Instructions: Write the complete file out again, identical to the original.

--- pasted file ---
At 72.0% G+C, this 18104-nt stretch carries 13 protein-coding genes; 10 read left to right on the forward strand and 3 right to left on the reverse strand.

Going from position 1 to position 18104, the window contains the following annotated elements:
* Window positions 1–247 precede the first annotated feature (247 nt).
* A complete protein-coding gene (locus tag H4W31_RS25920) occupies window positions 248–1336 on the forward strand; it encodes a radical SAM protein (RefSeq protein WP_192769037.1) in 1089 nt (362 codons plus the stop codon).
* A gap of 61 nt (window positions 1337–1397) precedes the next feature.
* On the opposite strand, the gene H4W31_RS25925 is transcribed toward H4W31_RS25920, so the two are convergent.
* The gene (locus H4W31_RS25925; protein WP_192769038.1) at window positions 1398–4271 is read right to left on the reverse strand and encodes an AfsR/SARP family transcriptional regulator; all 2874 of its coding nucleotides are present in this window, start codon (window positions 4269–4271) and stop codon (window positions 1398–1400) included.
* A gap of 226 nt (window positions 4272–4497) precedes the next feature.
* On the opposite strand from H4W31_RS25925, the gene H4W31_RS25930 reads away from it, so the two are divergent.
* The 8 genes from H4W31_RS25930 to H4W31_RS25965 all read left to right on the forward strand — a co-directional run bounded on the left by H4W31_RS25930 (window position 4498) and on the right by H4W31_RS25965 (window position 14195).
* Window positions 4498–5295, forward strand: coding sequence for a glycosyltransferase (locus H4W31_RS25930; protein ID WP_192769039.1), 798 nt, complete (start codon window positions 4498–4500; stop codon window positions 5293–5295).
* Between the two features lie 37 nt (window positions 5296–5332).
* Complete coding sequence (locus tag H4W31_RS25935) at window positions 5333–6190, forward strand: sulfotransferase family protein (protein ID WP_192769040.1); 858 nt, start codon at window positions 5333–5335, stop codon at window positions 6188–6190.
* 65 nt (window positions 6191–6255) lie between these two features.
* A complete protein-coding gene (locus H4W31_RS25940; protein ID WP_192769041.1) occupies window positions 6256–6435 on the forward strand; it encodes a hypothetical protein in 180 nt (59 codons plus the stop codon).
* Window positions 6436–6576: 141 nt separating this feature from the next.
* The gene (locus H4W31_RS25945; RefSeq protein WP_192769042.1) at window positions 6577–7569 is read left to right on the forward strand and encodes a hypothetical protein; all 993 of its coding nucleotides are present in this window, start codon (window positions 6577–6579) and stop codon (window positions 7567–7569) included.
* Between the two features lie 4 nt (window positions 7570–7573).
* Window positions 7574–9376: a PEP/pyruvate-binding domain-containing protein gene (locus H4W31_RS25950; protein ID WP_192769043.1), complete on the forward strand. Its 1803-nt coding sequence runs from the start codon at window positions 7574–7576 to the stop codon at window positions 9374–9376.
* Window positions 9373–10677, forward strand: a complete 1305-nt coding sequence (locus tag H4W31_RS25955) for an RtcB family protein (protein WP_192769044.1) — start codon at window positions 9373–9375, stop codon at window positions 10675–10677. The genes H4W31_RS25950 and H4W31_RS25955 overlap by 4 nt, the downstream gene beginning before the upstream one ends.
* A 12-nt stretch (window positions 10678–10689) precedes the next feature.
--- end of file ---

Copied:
At 72.0% G+C, this 18104-nt stretch carries 13 protein-coding genes; 10 read left to right on the forward strand and 3 right to left on the reverse strand.

Going from position 1 to position 18104, the window contains the following annotated elements:
* Window positions 1–247 precede the first annotated feature (247 nt).
* A complete protein-coding gene (locus tag H4W31_RS25920) occupies window positions 248–1336 on the forward strand; it encodes a radical SAM protein (RefSeq protein WP_192769037.1) in 1089 nt (362 codons plus the stop codon).
* A gap of 61 nt (window positions 1337–1397) precedes the next feature.
* On the opposite strand, the gene H4W31_RS25925 is transcribed toward H4W31_RS25920, so the two are convergent.
* The gene (locus H4W31_RS25925; protein WP_192769038.1) at window positions 1398–4271 is read right to left on the reverse strand and encodes an AfsR/SARP family transcriptional regulator; all 2874 of its coding nucleotides are present in this window, start codon (window positions 4269–4271) and stop codon (window positions 1398–1400) included.
* A gap of 226 nt (window positions 4272–4497) precedes the next feature.
* On the opposite strand from H4W31_RS25925, the gene H4W31_RS25930 reads away from it, so the two are divergent.
* The 8 genes from H4W31_RS25930 to H4W31_RS25965 all read left to right on the forward strand — a co-directional run bounded on the left by H4W31_RS25930 (window position 4498) and on the right by H4W31_RS25965 (window position 14195).
* Window positions 4498–5295, forward strand: coding sequence for a glycosyltransferase (locus H4W31_RS25930; protein ID WP_192769039.1), 798 nt, complete (start codon window positions 4498–4500; stop codon window positions 5293–5295).
* Between the two features lie 37 nt (window positions 5296–5332).
* Complete coding sequence (locus tag H4W31_RS25935) at window positions 5333–6190, forward strand: sulfotransferase family protein (protein ID WP_192769040.1); 858 nt, start codon at window positions 5333–5335, stop codon at window positions 6188–6190.
* 65 nt (window positions 6191–6255) lie between these two features.
* A complete protein-coding gene (locus H4W31_RS25940; protein ID WP_192769041.1) occupies window positions 6256–6435 on the forward strand; it encodes a hypothetical protein in 180 nt (59 codons plus the stop codon).
* Window positions 6436–6576: 141 nt separating this feature from the next.
* The gene (locus H4W31_RS25945; RefSeq protein WP_192769042.1) at window positions 6577–7569 is read left to right on the forward strand and encodes a hypothetical protein; all 993 of its coding nucleotides are present in this window, start codon (window positions 6577–6579) and stop codon (window positions 7567–7569) included.
* Between the two features lie 4 nt (window positions 7570–7573).
* Window positions 7574–9376: a PEP/pyruvate-binding domain-containing protein gene (locus H4W31_RS25950; protein ID WP_192769043.1), complete on the forward strand. Its 1803-nt coding sequence runs from the start codon at window positions 7574–7576 to the stop codon at window positions 9374–9376.
* Window positions 9373–10677, forward strand: a complete 1305-nt coding sequence (locus tag H4W31_RS25955) for an RtcB family protein (protein WP_192769044.1) — start codon at window positions 9373–9375, stop codon at window positions 10675–10677. The genes H4W31_RS25950 and H4W31_RS25955 overlap by 4 nt, the downstream gene beginning before the upstream one ends.
* A 12-nt stretch (window positions 10678–10689) precedes the next feature.